This luxury boutique hotel is a true feast for the senses. The Cavalieri is quite remotely located from all the primary attractions like the Colosseum, it’s about a 15 minute or half an hour taxi ride from the center of Rome. If you’re looking for some gastronomic delights, you can head on over to their charming restaurant La Pergola. However, this restaurant is so wildly popular that even if you’re a guest at the hotel, you still need reservations weeks in advance.
Rome is home to thousands of restaurants, but it’s not always easy to examine the culinary gems from the tourist traps. Roman cuisine is defined by a unique set of ingredients, techniques, and dishes that set it apart from the food of all other Italian cities. While the traditional trattorias and osterias still dominate the dining options and serve a predictable litany of specialties, there are now an increasing number of alternatives, from fast-food riffs on local recipes to international flavors and neo-trattorias. Read on for our picks for the best places to eat in Rome, no matter how long you’re there, where you’re staying, or what you may be craving for your next meal.
Antico Arco is one of the city’s most popular places to eat, so you’ll definitely want to book ahead. People who love real-deal Roman classics will appreciate how well it’s executed here, whether you’re going for the seven-course tasting menu (with wine pairings, of course) or sampling from the à la carte dishes.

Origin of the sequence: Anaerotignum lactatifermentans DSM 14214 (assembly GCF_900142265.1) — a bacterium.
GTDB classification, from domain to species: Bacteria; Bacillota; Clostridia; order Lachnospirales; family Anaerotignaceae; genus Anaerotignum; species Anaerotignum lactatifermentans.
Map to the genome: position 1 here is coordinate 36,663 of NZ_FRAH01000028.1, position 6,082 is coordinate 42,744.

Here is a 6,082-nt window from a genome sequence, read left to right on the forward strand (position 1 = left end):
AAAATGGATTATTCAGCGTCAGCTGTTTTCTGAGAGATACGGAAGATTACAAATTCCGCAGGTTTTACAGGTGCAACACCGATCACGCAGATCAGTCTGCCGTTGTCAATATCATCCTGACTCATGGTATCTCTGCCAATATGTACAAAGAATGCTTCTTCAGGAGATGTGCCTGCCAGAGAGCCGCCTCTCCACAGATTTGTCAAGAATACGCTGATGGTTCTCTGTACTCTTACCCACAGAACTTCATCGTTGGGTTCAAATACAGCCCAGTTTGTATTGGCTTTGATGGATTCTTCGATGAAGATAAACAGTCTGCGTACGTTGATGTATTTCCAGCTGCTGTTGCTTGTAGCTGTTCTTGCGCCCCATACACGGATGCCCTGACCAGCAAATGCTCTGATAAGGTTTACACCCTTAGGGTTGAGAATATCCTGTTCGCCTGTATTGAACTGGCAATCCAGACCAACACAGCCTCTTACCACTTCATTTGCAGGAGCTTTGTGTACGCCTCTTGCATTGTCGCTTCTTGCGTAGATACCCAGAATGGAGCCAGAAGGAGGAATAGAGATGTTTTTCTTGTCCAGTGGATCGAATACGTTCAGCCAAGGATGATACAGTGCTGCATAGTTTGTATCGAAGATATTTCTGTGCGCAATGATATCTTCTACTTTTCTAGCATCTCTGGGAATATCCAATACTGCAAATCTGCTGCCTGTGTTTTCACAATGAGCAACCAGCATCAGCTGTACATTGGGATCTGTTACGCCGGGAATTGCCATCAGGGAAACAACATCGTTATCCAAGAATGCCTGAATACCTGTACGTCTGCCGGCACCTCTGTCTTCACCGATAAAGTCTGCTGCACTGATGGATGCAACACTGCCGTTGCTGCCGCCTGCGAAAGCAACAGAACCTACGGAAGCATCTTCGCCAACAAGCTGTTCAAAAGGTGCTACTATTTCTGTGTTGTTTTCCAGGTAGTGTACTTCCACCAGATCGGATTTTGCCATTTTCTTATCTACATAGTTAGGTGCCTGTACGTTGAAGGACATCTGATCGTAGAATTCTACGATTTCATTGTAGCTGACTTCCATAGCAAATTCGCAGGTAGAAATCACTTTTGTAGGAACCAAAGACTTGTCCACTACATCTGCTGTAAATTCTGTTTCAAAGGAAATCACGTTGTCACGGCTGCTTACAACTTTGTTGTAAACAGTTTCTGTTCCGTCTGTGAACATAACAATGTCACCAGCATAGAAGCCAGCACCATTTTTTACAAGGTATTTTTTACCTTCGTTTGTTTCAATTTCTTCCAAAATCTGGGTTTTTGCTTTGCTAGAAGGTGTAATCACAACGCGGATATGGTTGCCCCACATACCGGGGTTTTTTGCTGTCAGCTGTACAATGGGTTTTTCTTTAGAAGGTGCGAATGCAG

La Pergola (at Rome Cavalieri)
This acclaimed restaurant is the culinary star of the city, and widely considered one of the best places to eat in Rome by locals and international foodies alike. Having earned three Michelin stars and established itself as a favorite among the international jet set. This restaurant specializes in innovative Mediterranean dishes – underpinned by fresh ingredients and a chef with an adventurous and passionate approach to food – are complemented by a wine cellar containing 53,000 bottles from 1888 to the present.
Located within the Parioli district, this Michelin starred restaurant is classic yet contemporary in design, with a distinct culinary identity that balances tradition and experimentation. While embracing seasonality, the Colombian chef Roy Salomon Caceres creates fusion dishes like lamb tartare with oyster emulsion and spicy capsicum powder on each of the tasting menus.
Aroma (at Palazzo Manfredi)
Cuisine: Mediterranean fusion
The rooftop of the Palazzo Manfredi hotel hosts the sumptuous and stylish dining experience Aroma, where fresh, sophisticated blends of traditional Roman and Mediterranean flavors come with show-stopping views of the Colosseum.
While the sleek and elegant interior dining space offers a refined and welcoming ambiance
Enoteca La Torre
Set within Anna Venturini Fendi’s magnificent Villa Laetitia, Enoteca La Torre captures the essence of la dolce vita. This high-end restaurant serves artful plates that complement its grand setting: helmed by Domenico Stile who hails from Campania, you’ll find Southern Italian ingredients like buffalo milk cheeses, Sorrento lemons and fresh fish featured on the menu. For a real treat, opt for the seven-course surprise tasting menu selected by the chef.